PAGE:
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Citrus Heights meal company launches culinary training for students

MealPro Chef Dan Catanio teaches student Kobe Bassett how to make a soup. // M. Hazlip

By Mike Hazlip—
A Citrus Heights-based meal preparation company is working with a local nonprofit to provide culinary training to students and youths with disabilities, enabling them to begin a career in the restaurant industry.

As part of a partnership with Pride Industries, MealPro Chef Dan Catanio teaches the classes and said students will be able to get an entry-level job at a restaurant, with participants receiving a Food Handler certificate and a program diploma at the end of the program.

The program lasts two weeks, with students learning at MealPro’s facility several hours per day, four days a week, at 7421 Greenback Ln., Catanio said.

“They’re learning the basics of prep work to go out in the industry to get a job, that’s what this whole program is about,” Catanio said, adding that the classes are open to students outside of Pride Industries. “I teach them the basic fundamentals, then they go and knock on the doors.”

With over 40 years in the industry, Catanio said he is back in his home state after traveling across the country working as a saucier at The Waldorf-Astoria in New York, and later serving as executive chef at the Country Club of Little Rock, before becoming the corporate chef of Restaurant Central and then traveling the United States with Compass Group.

“My passion now is just to teach, to get people in the industry, to build a stronger industry — because there’s a lot of restaurants that are in need of people that they’re so short of jobs. So this is what they’re learning, the skills to knock on the door.”

Catanio said the demand for cooks is high in the industry, and he hopes his students will be able to move up and learn new skills.

Brothers Issac and Stephen Lewis joined Kobe Bassett as the first students in the program this year. Bassett said he has thought of opening his own restaurant one day.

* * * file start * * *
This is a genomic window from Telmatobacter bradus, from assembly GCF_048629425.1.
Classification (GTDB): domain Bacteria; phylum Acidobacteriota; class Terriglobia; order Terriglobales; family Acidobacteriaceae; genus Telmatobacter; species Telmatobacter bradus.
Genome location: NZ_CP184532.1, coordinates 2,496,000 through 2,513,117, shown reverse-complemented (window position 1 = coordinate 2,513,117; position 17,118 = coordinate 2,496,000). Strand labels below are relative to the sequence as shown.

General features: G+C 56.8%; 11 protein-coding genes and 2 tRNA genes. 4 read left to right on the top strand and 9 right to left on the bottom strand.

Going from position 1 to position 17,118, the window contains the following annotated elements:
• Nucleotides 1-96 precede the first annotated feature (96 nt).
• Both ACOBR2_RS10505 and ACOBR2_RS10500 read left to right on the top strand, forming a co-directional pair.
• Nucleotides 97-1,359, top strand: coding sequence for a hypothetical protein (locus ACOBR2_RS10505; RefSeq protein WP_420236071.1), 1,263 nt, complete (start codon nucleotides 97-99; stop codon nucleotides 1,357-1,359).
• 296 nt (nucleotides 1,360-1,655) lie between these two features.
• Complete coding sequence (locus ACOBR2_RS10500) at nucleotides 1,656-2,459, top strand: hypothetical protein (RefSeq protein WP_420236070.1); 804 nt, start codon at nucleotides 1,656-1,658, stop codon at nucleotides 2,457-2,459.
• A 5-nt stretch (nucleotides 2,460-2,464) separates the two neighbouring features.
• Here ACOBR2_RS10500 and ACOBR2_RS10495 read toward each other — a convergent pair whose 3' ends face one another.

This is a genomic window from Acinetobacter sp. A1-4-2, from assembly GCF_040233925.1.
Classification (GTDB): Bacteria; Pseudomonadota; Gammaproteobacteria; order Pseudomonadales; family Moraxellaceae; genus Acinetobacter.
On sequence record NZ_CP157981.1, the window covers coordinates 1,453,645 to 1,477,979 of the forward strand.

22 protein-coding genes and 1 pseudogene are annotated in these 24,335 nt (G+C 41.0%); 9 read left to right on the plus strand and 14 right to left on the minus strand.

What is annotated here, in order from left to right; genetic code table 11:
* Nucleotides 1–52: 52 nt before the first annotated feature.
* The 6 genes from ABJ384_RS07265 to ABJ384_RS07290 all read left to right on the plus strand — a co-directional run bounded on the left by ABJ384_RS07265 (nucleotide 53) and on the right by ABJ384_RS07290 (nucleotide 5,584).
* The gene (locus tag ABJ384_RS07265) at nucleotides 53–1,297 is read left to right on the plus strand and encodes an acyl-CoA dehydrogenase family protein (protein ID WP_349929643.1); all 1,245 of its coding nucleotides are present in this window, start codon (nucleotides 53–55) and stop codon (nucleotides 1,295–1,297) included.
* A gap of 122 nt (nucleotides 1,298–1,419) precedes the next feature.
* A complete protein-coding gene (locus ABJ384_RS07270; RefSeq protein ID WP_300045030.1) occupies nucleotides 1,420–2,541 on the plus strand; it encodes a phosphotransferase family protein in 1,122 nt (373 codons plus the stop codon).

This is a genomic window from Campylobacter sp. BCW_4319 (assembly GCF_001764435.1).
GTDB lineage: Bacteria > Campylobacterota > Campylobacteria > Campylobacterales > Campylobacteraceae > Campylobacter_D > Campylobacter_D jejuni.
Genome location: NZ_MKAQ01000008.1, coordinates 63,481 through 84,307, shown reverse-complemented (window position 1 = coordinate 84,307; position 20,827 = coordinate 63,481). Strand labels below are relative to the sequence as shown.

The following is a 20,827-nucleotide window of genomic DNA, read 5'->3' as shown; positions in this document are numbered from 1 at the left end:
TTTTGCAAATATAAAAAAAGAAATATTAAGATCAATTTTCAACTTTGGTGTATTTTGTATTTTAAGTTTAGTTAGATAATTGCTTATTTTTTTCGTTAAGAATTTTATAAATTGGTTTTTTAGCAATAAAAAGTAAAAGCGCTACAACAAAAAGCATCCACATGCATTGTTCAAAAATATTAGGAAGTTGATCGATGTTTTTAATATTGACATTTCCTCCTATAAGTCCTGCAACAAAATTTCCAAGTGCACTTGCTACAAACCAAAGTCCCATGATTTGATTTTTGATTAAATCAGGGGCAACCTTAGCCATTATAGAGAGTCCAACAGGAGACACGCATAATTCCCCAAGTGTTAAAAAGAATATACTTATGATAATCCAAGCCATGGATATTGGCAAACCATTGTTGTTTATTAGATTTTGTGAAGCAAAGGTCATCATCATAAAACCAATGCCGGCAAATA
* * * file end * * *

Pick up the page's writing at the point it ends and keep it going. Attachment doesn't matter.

Catanio said the money generated by students outside of Pride Industries goes back into the program. There are also plans to market the sauces produced at the facility to bring in additional revenue for the program.

MealPro Founder Andy Sartori said he dedicated the kitchen space for the program after acquiring the building where his business has been operating since 2020. Sartori called the facility a “test kitchen,” and said none of the recipes made there are distributed to MealPro customers. He provides the facility to students at no charge.

“We donate the space, we donate the facilities at no cost, we do it completely free, because that can be a challenge when you’re learning,” Sartori said. “It’s like, how do I learn it in a space and how do you make it feasible? So that’s our contribution to Pride.”

Pride Industries has a career hub located in Citrus Heights at 7011 Sylvan Rd., where the organization helps prepare individuals for employment and develop a career path. The nonprofit was founded in 1966, with a mission to create employment for people with disabilities.

Sartori said MealPro has hired workers from Pride Industries as well as other similar organizations, and students from Catanio’s program may be eligible for an entry level job at MealPro.

For Catanio, the opportunity to give back to the community and help train students is a rewarding part of his career.

“There’s no other satisfying joy… to make sure that they get jobs out there in the industry,” Catanio said. “And you made it happen by giving some of my talent to them to go spread it to other people and to be a part of the food industry (and) keep it going strong.”

More information about the job training program can be found at

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